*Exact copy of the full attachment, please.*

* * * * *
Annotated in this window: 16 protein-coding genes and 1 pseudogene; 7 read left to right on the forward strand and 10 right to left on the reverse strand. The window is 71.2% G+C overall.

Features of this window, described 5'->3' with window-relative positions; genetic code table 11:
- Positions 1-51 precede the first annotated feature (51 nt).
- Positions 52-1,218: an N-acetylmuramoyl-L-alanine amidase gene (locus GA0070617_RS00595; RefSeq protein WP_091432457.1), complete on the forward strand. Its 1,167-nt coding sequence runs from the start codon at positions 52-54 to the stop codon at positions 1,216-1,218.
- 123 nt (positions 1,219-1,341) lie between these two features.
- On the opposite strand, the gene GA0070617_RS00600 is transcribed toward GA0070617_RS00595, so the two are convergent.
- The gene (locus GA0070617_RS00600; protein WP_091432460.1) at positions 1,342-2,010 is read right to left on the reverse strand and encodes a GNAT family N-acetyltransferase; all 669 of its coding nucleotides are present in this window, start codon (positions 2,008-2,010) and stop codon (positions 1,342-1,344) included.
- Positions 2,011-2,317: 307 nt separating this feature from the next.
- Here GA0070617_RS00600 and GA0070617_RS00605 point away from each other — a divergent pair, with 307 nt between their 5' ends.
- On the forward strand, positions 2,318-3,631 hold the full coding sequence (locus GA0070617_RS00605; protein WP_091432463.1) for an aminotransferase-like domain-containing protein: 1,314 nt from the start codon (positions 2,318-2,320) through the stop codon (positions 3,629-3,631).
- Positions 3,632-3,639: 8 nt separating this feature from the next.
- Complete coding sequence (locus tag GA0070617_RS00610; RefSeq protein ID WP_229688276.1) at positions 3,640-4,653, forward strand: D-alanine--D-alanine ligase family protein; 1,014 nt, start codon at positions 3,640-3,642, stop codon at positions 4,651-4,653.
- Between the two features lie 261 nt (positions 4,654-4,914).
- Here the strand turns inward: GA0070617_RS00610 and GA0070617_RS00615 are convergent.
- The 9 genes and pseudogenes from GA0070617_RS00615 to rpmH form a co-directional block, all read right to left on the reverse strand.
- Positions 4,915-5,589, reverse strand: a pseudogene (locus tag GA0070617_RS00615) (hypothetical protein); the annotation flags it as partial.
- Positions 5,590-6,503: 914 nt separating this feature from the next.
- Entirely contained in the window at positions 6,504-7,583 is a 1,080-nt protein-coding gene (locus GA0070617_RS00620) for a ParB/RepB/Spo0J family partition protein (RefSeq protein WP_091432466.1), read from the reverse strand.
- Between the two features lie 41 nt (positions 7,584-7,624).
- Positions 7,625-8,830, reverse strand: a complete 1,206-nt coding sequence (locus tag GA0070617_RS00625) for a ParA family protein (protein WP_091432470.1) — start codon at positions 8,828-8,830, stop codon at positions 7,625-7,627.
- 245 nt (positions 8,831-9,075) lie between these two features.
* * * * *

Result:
Annotated in this window: 16 protein-coding genes and 1 pseudogene; 7 read left to right on the forward strand and 10 right to left on the reverse strand. The window is 71.2% G+C overall.

Features of this window, described 5'->3' with window-relative positions; genetic code table 11:
- Positions 1-51 precede the first annotated feature (51 nt).
- Positions 52-1,218: an N-acetylmuramoyl-L-alanine amidase gene (locus GA0070617_RS00595; RefSeq protein WP_091432457.1), complete on the forward strand. Its 1,167-nt coding sequence runs from the start codon at positions 52-54 to the stop codon at positions 1,216-1,218.
- 123 nt (positions 1,219-1,341) lie between these two features.
- On the opposite strand, the gene GA0070617_RS00600 is transcribed toward GA0070617_RS00595, so the two are convergent.
- The gene (locus GA0070617_RS00600; protein WP_091432460.1) at positions 1,342-2,010 is read right to left on the reverse strand and encodes a GNAT family N-acetyltransferase; all 669 of its coding nucleotides are present in this window, start codon (positions 2,008-2,010) and stop codon (positions 1,342-1,344) included.
- Positions 2,011-2,317: 307 nt separating this feature from the next.
- Here GA0070617_RS00600 and GA0070617_RS00605 point away from each other — a divergent pair, with 307 nt between their 5' ends.
- On the forward strand, positions 2,318-3,631 hold the full coding sequence (locus GA0070617_RS00605; protein WP_091432463.1) for an aminotransferase-like domain-containing protein: 1,314 nt from the start codon (positions 2,318-2,320) through the stop codon (positions 3,629-3,631).
- Positions 3,632-3,639: 8 nt separating this feature from the next.
- Complete coding sequence (locus tag GA0070617_RS00610; RefSeq protein ID WP_229688276.1) at positions 3,640-4,653, forward strand: D-alanine--D-alanine ligase family protein; 1,014 nt, start codon at positions 3,640-3,642, stop codon at positions 4,651-4,653.
- Between the two features lie 261 nt (positions 4,654-4,914).
- Here the strand turns inward: GA0070617_RS00610 and GA0070617_RS00615 are convergent.
- The 9 genes and pseudogenes from GA0070617_RS00615 to rpmH form a co-directional block, all read right to left on the reverse strand.
- Positions 4,915-5,589, reverse strand: a pseudogene (locus tag GA0070617_RS00615) (hypothetical protein); the annotation flags it as partial.
- Positions 5,590-6,503: 914 nt separating this feature from the next.
- Entirely contained in the window at positions 6,504-7,583 is a 1,080-nt protein-coding gene (locus GA0070617_RS00620) for a ParB/RepB/Spo0J family partition protein (RefSeq protein WP_091432466.1), read from the reverse strand.
- Between the two features lie 41 nt (positions 7,584-7,624).
- Positions 7,625-8,830, reverse strand: a complete 1,206-nt coding sequence (locus tag GA0070617_RS00625) for a ParA family protein (protein WP_091432470.1) — start codon at positions 8,828-8,830, stop codon at positions 7,625-7,627.
- 245 nt (positions 8,831-9,075) lie between these two features.